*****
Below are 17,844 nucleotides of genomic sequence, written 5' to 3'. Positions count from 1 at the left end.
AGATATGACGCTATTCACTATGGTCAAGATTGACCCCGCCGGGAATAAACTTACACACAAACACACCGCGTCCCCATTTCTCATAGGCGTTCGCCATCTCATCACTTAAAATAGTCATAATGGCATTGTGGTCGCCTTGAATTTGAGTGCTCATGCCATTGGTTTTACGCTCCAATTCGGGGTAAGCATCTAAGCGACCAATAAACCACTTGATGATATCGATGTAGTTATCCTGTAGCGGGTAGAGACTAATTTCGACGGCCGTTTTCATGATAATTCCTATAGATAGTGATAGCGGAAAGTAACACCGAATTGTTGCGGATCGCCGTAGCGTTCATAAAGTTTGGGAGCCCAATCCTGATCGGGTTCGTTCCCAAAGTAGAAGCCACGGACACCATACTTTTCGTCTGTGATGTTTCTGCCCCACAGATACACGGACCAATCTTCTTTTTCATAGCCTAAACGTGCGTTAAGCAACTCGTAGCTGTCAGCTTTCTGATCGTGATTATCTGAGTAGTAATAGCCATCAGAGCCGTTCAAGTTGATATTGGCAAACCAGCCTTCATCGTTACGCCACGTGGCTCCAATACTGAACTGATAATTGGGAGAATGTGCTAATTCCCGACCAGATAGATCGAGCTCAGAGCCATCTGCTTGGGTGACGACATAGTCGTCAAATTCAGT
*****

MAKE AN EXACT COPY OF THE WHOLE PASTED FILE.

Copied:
Below are 17,844 nucleotides of genomic sequence, written 5' to 3'. Positions count from 1 at the left end.
AGATATGACGCTATTCACTATGGTCAAGATTGACCCCGCCGGGAATAAACTTACACACAAACACACCGCGTCCCCATTTCTCATAGGCGTTCGCCATCTCATCACTTAAAATAGTCATAATGGCATTGTGGTCGCCTTGAATTTGAGTGCTCATGCCATTGGTTTTACGCTCCAATTCGGGGTAAGCATCTAAGCGACCAATAAACCACTTGATGATATCGATGTAGTTATCCTGTAGCGGGTAGAGACTAATTTCGACGGCCGTTTTCATGATAATTCCTATAGATAGTGATAGCGGAAAGTAACACCGAATTGTTGCGGATCGCCGTAGCGTTCATAAAGTTTGGGAGCCCAATCCTGATCGGGTTCGTTCCCAAAGTAGAAGCCACGGACACCATACTTTTCGTCTGTGATGTTTCTGCCCCACAGATACACGGACCAATCTTCTTTTTCATAGCCTAAACGTGCGTTAAGCAACTCGTAGCTGTCAGCTTTCTGATCGTGATTATCTGAGTAGTAATAGCCATCAGAGCCGTTCAAGTTGATATTGGCAAACCAGCCTTCATCGTTACGCCACGTGGCTCCAATACTGAACTGATAATTGGGAGAATGTGCTAATTCCCGACCAGATAGATCGAGCTCAGAGCCATCTGCTTGGGTGACGACATAGTCGTCAAATTCAGT